In the final months of the project, with full buy-in from a large percentage of residents, the community moves forward with explicit action steps that address the priority action areas. Frequent training and technical assistance from Extension programs and a host of other resources guide the community. Master Gardener programs help residents grow community gardens. Local economic studies help communities better understand their business strengths. New links to outside resources establish new bonds of trust that can be leveraged in the future. Ongoing coaching from Extension helps communities maintain their focus.
A February 2009 program impact report from one state, South Dakota, paints a picture of the concrete actions taken for economic value and poverty remediation in Horizons communities. Examples include the launch of new businesses, day care centers, and youth programs; the establishment of needed services, such as transportation assistance; and the receipt of more than $1 million in grants for community projects. (A full list of the actions described in the South Dakota report appears in the sidebar below.) Each action is a product of the energy, creativity, and commitment of Horizons community members.
Despite its success at moving communities from conversations to actions, Horizons is not without its challenges and missed opportunities. Poverty remains a serious issue in Horizons communities. While a majority of communities are implementing activities to address poverty, the activities are largely aimed at ameliorating its effects rather than creating long-term solutions. Other challenges include finding the right fit of the program with Native communities, tackling the difficult issue of race, and finding ways to blend an energized group of new leaders with established, elected leaders in communities.10/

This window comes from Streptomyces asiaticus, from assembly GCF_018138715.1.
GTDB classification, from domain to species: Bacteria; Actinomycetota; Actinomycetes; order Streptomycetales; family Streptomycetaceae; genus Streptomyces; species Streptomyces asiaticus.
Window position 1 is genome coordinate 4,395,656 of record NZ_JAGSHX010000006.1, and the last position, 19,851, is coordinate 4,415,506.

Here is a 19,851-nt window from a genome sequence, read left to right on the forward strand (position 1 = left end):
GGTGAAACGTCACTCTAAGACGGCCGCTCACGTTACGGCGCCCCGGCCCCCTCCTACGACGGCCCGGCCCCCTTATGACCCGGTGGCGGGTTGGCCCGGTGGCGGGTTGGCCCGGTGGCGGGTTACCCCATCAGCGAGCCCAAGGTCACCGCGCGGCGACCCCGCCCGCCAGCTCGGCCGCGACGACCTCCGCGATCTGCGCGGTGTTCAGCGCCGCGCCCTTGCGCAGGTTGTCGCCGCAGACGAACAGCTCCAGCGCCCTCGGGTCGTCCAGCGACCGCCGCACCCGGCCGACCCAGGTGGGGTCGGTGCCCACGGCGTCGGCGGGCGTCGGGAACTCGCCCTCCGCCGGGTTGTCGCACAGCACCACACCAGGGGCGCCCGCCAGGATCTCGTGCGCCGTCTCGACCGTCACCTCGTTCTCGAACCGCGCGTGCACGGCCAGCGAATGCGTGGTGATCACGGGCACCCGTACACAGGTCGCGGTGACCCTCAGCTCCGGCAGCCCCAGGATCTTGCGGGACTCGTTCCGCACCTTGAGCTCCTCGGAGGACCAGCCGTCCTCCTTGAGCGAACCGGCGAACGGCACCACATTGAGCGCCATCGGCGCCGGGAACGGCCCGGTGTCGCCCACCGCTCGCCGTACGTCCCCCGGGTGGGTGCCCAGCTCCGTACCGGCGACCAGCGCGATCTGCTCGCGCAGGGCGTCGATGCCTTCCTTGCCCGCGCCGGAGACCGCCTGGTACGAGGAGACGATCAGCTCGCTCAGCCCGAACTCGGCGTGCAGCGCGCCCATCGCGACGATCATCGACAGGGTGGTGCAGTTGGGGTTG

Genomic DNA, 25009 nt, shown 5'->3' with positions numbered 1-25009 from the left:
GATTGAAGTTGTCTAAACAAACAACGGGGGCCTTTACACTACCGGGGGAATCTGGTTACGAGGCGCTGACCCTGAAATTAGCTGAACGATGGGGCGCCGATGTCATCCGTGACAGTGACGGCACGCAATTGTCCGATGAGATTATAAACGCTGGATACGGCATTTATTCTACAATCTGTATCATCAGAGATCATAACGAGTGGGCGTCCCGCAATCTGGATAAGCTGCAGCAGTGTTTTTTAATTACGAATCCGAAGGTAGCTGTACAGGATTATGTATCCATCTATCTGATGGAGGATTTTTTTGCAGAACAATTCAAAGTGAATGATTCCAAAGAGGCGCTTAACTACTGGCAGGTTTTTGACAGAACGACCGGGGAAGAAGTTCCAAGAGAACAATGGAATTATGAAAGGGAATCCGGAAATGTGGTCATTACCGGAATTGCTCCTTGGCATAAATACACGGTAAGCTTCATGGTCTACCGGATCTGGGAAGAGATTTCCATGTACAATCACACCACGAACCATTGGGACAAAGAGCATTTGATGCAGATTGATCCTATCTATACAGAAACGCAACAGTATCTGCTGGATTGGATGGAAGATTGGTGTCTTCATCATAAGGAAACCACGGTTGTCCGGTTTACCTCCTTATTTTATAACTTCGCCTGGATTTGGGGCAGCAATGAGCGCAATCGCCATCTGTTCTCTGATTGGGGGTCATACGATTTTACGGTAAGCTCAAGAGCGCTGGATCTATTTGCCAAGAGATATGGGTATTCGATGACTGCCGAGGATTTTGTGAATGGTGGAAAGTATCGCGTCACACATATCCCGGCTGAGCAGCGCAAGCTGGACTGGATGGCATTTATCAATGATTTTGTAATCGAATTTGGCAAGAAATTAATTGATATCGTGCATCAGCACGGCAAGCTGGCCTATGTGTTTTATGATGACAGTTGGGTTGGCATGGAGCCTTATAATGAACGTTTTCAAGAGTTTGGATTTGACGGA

Still, Extension program managers believe they have witnessed a real shift toward improving many of the factors delineated by the Federal Reserve's poverty study, and evaluators confirm a host of changes in community structures. For example, Horizons participants who took part in a post-program panel study indicate that their communities have developed new leaders and have established connections to information and resources.
Horizons communities grow linkages and networks. A report from just one North Dakota town described newly formed linkages with the Eastern Dakota Housing Alliance, local banks, the North Dakota State Historical Society, and state workforce training programs. These partnerships, often facilitated by Horizons program managers, both reduce isolation and stem the perception of isolation.11/
While demographic changes are often a condition of poverty, Horizons communities discover that diversity can be an asset upon which to build new futures.
Finally, Horizons at its best replaces a historical tendency toward poverty with an articulated vision for the future. Whatever the future of Horizons towns, the program demonstrates to most towns that it is possible to develop new local capacity, that needed expertise is just a phone call away, and that the best way to improve local decision making is to govern from the passions and abilities available in the community.
In creating their future, Horizons communities also embrace what was best about the past. One Horizons participant summarized the experience this way. "This is going back to how our community used to be … and should be."